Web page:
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<nettime> Sustainable Channeling at Intel
Soenke Zehle on Tue, 11 Apr 2006 13:34:28 +0200 (CEST)

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<nettime> Sustainable Channeling at Intel

Intel's vision of sustainable computing, presented by their NGO Channel
Manager (sic). To me, the most interesting aspect of their 'webinar'
(!?) was the background section (by their Environment, Health and Safety
Director Lew Scarpace) that gives some idea of how Intel approaches
sustainability in environmental terms. "Intel expects the same level of
EHS performance from our operations in emerging markets as we do of our
operations in the U.S." - this is what WTO et al activists have been
demanding for a while, let's see if they walk the talk (and if this is
what local organizations actually want to happen, given how weak some of
the US regulations actually are).

But then they are disarmingly honest: "In 2004, we experienced slight
increases in our global energy usage, volatile organic compound (VOC)
emissions and hazardous air pollutant (HAP) emissions. Although
disappointing, these increases can be attributed to ramping our newest
manufacturing processes." Just so happens that they are also involved in
nanotoxicity research, maybe nanomachines won't smell bad or pollute the

Also note their interest in working with Chinese environmental groups, a
type of alliance that has already made many CSR theorists suggest
(somewhat prenaturely, perhaps) that in countries such as China, TNCs
and NGOs will walk down Sustainability Road together. That is, anyway,
what Simon Zadek (chief executive of accountability.org.uk) has
suggested recently: "In a Chinese context, organisations like Amnesty
International are likely to see business in the latter role; with, in
their view, at least some western multinationals playing the role of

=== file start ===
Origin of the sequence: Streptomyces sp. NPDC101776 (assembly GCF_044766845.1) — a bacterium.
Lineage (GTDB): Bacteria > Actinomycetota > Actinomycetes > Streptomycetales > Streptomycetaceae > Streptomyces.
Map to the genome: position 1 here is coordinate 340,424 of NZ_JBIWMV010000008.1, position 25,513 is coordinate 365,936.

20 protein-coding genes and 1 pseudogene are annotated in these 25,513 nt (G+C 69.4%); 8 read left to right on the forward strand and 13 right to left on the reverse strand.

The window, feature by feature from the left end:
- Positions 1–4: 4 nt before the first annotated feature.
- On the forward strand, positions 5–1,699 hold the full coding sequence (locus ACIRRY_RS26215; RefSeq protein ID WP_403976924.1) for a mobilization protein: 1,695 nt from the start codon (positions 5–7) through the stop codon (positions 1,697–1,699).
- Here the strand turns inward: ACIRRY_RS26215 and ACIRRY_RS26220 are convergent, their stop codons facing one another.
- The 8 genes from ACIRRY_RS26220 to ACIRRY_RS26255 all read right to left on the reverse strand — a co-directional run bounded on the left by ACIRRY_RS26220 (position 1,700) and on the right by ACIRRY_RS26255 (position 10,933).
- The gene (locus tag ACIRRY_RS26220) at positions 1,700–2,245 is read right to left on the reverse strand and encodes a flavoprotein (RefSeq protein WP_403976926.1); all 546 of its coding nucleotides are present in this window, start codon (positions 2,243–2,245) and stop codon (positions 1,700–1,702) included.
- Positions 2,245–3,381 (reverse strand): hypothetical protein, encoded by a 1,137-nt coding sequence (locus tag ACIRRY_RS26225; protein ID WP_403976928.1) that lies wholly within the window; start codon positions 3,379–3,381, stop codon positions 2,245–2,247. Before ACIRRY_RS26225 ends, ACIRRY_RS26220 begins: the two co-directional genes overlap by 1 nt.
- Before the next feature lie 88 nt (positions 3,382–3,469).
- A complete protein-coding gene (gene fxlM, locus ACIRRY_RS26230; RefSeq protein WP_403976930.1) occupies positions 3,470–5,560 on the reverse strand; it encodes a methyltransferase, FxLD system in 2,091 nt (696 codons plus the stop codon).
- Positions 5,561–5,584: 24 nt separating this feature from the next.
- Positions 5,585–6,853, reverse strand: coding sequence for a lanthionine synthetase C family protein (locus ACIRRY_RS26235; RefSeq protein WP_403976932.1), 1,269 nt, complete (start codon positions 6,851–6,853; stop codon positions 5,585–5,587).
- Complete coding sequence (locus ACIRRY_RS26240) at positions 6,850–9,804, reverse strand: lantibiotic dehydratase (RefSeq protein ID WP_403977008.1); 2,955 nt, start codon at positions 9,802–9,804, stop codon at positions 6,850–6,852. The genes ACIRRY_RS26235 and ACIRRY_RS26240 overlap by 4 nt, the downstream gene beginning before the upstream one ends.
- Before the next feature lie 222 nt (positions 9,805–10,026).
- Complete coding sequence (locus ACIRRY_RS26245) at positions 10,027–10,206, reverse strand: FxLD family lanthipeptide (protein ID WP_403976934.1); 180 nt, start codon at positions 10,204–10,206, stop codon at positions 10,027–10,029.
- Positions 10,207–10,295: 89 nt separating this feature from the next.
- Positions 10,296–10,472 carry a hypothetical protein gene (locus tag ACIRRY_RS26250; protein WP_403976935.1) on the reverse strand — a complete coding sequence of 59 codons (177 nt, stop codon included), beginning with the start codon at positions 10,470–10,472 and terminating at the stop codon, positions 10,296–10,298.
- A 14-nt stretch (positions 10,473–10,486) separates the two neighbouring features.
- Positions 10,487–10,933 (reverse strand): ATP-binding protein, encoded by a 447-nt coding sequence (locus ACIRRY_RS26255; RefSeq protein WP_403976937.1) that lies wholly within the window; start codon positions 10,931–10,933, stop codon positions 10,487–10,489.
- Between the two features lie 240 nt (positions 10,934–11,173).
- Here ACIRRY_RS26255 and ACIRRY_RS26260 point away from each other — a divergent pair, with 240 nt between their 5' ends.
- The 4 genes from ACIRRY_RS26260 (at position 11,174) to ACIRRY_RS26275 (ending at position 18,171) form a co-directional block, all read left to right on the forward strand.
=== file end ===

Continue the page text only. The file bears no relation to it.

honest broker (or perhaps even Trojan horse) in connecting and
strengthening global civil society's leverage over Chinese businesses
and their work habits. Meanwhile, the Chinese government watches over
this strange dance, not reacting with a reflex of horror as in the past,
but cautiously engaging in entering a strategic though very indirect


> >


Sustainable Computing for Developing Countries
with Jeff Galinovsky, Strategic Initiative Manager, NGO Channel
Emerging Market Platform Group (EPMG), Intel Corporation

1:00 PM EST/10:00 AM PST - 90 Minutes
Co-hosted by HumaniNet and N-TEN. The Webinar sponsor is ReadyTalk.

Last Updated: 4/7/2006

Register Now at the N-TEN registration page.

Information Technology and Computer use in emerging markets, including
Asia, Latin America, Africa, the Middle East and Eastern Europe, have
exploded in recent years. As a result Intel has created a new group
whose focus is around developing and delivering unique platforms that
address the needs of those in developing countries.

Intel has opened four platform definition centers around the world to
define locally relevant computing solutions based on Intel=AE technology.
These definition centers will identify environmental considerations,
local usage models, and marketplace requirements specific to each
geographic region, such as inclement weather, intermittent power supply,
or specialized content needs for consumers and small businesses. In
addition, Intel works with other partners like governments and NGOs to
help create a sustainable ecosystem around the platforms to ensure

Jeff will review Intel's emerging market strategy, as well as the
recently-announced "community computer" that was launched in India as
part of the =93Jaagruti=94 (=93Awakening=94) initiative, which seeks to p=
rural communities in India with greater economic and social opportunities.

The speaker:

Jeff has been with Intel for over 13 years and has held many different
positions in Engineering, Marketing, and Management. Jeff has had the
pleasure of helping to develop the strategy and start up operations of
Intel=92s new Emerging Markets Platforms Group and brings with him many
years of experience from Intel=92s Reseller Channel tha

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